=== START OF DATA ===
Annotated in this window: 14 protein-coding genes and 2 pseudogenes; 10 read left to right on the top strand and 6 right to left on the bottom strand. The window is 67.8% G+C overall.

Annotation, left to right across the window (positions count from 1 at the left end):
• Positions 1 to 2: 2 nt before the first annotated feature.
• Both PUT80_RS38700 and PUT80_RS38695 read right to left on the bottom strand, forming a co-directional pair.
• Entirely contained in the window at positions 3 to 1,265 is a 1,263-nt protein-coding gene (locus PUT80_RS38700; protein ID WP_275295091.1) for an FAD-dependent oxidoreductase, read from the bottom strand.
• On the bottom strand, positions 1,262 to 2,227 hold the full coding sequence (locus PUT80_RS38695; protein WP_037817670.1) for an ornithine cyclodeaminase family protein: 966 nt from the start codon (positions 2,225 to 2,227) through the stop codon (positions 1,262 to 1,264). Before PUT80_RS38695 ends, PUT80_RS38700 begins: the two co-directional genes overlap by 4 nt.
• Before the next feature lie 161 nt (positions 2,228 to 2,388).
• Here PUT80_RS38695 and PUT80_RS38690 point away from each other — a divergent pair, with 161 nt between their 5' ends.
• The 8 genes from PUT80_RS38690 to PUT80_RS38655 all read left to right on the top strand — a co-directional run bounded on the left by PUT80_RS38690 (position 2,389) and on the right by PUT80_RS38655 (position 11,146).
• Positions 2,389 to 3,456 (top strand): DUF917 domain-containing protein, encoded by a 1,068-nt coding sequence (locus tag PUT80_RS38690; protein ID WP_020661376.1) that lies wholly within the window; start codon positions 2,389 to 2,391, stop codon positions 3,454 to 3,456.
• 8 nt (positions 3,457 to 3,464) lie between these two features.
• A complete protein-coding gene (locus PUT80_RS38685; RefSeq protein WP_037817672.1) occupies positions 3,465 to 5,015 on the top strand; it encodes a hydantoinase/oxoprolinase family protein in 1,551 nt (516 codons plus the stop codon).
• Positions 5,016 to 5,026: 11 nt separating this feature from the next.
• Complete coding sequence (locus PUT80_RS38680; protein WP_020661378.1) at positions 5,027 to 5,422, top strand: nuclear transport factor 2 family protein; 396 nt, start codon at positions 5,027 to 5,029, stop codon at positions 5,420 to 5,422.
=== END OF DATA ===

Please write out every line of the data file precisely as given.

Annotated in this window: 14 protein-coding genes and 2 pseudogenes; 10 read left to right on the top strand and 6 right to left on the bottom strand. The window is 67.8% G+C overall.

Annotation, left to right across the window (positions count from 1 at the left end):
• Positions 1 to 2: 2 nt before the first annotated feature.
• Both PUT80_RS38700 and PUT80_RS38695 read right to left on the bottom strand, forming a co-directional pair.
• Entirely contained in the window at positions 3 to 1,265 is a 1,263-nt protein-coding gene (locus PUT80_RS38700; protein ID WP_275295091.1) for an FAD-dependent oxidoreductase, read from the bottom strand.
• On the bottom strand, positions 1,262 to 2,227 hold the full coding sequence (locus PUT80_RS38695; protein WP_037817670.1) for an ornithine cyclodeaminase family protein: 966 nt from the start codon (positions 2,225 to 2,227) through the stop codon (positions 1,262 to 1,264). Before PUT80_RS38695 ends, PUT80_RS38700 begins: the two co-directional genes overlap by 4 nt.
• Before the next feature lie 161 nt (positions 2,228 to 2,388).
• Here PUT80_RS38695 and PUT80_RS38690 point away from each other — a divergent pair, with 161 nt between their 5' ends.
• The 8 genes from PUT80_RS38690 to PUT80_RS38655 all read left to right on the top strand — a co-directional run bounded on the left by PUT80_RS38690 (position 2,389) and on the right by PUT80_RS38655 (position 11,146).
• Positions 2,389 to 3,456 (top strand): DUF917 domain-containing protein, encoded by a 1,068-nt coding sequence (locus tag PUT80_RS38690; protein ID WP_020661376.1) that lies wholly within the window; start codon positions 2,389 to 2,391, stop codon positions 3,454 to 3,456.
• 8 nt (positions 3,457 to 3,464) lie between these two features.
• A complete protein-coding gene (locus PUT80_RS38685; RefSeq protein WP_037817672.1) occupies positions 3,465 to 5,015 on the top strand; it encodes a hydantoinase/oxoprolinase family protein in 1,551 nt (516 codons plus the stop codon).
• Positions 5,016 to 5,026: 11 nt separating this feature from the next.
• Complete coding sequence (locus PUT80_RS38680; protein WP_020661378.1) at positions 5,027 to 5,422, top strand: nuclear transport factor 2 family protein; 396 nt, start codon at positions 5,027 to 5,029, stop codon at positions 5,420 to 5,422.